• In adult patients with univentricular hearts, a diagnosis of PH can be made with good confidence on echocardiography by confirming the intracardiac morphology and absence of significant PS.
  • Because atrioventricular (AV) valves are connected to the systemic ventricle, neither the peak TR nor mitral regurgitation Doppler gradient reflect PA pressures.
  • Pulmonary valve hemodynamics (Table 2) can be useful when screening for PH.

Video 4

Figure 4

Figure 4
(A-B) Apical views showing the right and left atria (and the tricuspid and mitral valve) opening into a dilated, single ventricle of left ventricular morphology (DILV). The left AV valve leaflets are thickened. A pacing lead is visualized (*) crossing the right AV valve towards the cardiac apex. (C) Apical view showing a dilated main PA arising from the dominant LV without evidence of subvalvar, valvar or branch PS (unprotected pulmonary circulation). (D) Continuous wave Doppler images confirm no significant PS. (E) The mean PA pressure can be estimated via the peak pulmonary regurgitation (PR) pressure gradient, which is markedly increased at 51 mmHg. (F-H) An example of a patient with DILV and at least partially protected pulmonary circulation. There is subvalvar and valvar PS on color Doppler imaging, with a peak pulmonary valve forward velocity of well over 4 m/s in keeping with significant PS.

Table 28

Guideline Echocardiographic Parameter of PH (by Anatomic Location)

Useful Application of Parameter in

Atrial Septal Defect

Pulmonary Stenosis

Tetralogy of Fallot with Pulmonary Atresia

Univentricular Circulation

Transposition of the Great Arteries After Atrial Switch Operation

Inferior vena cava diameter >21 mm with reduced inspiratory collapse

RA area >18 cm2

Raised peak TR velocity

RV/LV basal diameter ratio >1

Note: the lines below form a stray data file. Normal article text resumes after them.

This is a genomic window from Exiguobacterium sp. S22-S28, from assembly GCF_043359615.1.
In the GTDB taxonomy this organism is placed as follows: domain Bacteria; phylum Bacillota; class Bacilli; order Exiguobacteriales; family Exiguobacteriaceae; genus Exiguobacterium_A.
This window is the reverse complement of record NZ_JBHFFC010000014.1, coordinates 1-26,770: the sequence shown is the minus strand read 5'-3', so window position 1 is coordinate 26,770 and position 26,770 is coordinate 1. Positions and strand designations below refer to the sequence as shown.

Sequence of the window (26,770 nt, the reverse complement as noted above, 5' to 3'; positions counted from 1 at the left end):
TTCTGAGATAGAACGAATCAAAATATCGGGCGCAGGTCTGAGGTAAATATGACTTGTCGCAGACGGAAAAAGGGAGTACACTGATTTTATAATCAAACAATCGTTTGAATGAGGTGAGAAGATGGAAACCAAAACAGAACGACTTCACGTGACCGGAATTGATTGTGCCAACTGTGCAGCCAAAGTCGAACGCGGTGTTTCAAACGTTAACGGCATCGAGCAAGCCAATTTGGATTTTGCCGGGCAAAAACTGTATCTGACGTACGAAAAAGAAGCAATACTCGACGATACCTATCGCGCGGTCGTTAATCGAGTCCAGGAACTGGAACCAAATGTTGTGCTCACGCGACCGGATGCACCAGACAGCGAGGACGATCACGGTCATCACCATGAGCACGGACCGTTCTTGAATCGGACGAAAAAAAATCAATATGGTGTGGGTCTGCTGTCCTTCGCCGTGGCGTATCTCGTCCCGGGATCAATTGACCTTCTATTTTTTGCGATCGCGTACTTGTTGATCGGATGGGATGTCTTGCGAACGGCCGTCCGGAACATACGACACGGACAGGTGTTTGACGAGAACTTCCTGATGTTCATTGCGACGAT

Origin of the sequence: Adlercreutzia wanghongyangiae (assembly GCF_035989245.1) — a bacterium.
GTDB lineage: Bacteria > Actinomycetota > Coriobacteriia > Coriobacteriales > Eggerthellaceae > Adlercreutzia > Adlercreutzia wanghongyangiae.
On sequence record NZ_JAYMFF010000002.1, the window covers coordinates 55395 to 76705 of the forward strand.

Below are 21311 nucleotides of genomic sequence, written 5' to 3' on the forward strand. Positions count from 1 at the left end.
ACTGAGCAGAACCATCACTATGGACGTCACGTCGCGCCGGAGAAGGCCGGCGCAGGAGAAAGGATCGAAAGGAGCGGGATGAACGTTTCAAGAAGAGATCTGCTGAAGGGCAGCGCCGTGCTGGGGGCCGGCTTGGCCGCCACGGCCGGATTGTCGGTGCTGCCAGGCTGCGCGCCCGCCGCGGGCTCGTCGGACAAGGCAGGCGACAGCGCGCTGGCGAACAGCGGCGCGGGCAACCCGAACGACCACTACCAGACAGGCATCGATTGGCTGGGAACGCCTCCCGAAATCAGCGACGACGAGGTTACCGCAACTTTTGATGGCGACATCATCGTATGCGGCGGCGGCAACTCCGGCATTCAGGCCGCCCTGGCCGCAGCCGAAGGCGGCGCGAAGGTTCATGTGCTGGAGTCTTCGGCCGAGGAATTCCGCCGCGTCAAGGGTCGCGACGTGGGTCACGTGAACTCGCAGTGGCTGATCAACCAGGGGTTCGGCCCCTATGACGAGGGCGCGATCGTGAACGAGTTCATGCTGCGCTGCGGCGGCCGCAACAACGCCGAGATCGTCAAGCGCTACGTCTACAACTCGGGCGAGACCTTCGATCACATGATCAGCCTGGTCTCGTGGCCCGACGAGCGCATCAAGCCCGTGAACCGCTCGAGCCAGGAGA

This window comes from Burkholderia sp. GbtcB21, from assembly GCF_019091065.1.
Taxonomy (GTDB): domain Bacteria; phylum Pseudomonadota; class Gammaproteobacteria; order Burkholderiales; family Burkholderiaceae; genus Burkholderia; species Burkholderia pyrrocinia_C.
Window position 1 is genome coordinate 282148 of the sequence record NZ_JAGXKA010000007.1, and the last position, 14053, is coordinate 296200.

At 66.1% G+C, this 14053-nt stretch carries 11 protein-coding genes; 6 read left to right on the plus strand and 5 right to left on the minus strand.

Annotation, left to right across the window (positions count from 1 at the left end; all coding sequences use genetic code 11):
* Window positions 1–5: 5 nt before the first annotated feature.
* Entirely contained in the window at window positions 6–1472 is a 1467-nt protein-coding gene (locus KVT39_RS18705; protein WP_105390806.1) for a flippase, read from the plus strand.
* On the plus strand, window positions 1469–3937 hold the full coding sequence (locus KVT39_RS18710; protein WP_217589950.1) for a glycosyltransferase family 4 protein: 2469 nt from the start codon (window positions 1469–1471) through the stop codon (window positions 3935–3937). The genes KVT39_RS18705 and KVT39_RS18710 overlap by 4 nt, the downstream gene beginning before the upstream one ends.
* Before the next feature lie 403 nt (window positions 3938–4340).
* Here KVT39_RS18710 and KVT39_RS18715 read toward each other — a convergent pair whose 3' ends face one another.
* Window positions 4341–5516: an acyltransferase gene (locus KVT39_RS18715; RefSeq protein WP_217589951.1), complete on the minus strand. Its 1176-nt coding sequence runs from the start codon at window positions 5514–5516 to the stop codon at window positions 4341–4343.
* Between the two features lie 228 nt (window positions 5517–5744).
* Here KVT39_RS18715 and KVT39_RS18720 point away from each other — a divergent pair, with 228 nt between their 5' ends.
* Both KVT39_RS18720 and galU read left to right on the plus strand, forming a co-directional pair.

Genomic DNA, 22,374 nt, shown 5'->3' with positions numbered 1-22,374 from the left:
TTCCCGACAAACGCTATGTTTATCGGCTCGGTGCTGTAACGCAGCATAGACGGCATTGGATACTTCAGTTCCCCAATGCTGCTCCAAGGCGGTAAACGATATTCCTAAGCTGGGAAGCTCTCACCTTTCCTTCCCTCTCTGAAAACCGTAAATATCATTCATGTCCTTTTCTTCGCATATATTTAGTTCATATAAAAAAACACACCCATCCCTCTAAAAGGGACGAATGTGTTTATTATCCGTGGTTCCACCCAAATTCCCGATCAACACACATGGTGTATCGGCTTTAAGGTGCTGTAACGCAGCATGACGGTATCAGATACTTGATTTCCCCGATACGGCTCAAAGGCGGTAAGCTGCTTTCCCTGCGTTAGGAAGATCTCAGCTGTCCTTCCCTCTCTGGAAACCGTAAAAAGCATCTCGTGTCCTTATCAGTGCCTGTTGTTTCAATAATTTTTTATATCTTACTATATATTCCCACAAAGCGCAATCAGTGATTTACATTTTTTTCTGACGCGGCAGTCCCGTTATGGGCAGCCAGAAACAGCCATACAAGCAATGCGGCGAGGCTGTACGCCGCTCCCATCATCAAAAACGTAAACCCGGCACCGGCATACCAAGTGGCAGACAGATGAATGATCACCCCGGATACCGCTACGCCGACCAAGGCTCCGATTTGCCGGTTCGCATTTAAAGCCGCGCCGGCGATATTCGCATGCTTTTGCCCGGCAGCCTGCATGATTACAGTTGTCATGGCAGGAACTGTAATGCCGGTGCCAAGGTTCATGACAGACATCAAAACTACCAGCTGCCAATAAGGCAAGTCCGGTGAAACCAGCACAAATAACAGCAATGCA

LV eccentricity index >1.1

RV outflow Doppler <105 ms

PA diameter >25 mm

Early diastolic PR velocity >2.2 m/s

✔ can be used, with caution
⚠ requires adaptation/significant caution when interpreting
— not possible/not applicable due to anatomical considerations

Case 5: Progressive LV Dilatation in a Patient Following a Mustard Procedure for Transposition of Great Arteries

A 22-year-old male patient, who had undergone an atrial switch operation for transposition of the great arteries (TGA) as an infant, attended clinic with progressive breathlessness, fatigue, and cyanosis. Echocardiography demonstrated a dilated sub-pulmonary LV with significant systolic dysfunction and a surprisingly small systemic RV (Video 5). There was an early diastolic PR velocity of 3.9 m/s measured from the PR jet (Figure 5B-C) and a shortened pulmonary acceleration time of 62 ms (Figure 5D). PAH was diagnosed on cardiac catheterization, with no post-capillary component.

TGA is an uncommon cyanotic CHD. The arterial switch procedure is currently used, but this was not possible in previous decades. The Mustard operation is a type of "atrial switch repair, which involves the creation of pathways that redirect the systemic and pulmonary venous return within the atria. However, patients with an atrial switch procedure end up with a systemic RV that is typically dilated and hypertrophied, with the tricuspid valve in the sub-systemic position. In rare cases, however, when PVD develops, the sub-pulmonary LV becomes dilated and impaired, as seen in this case.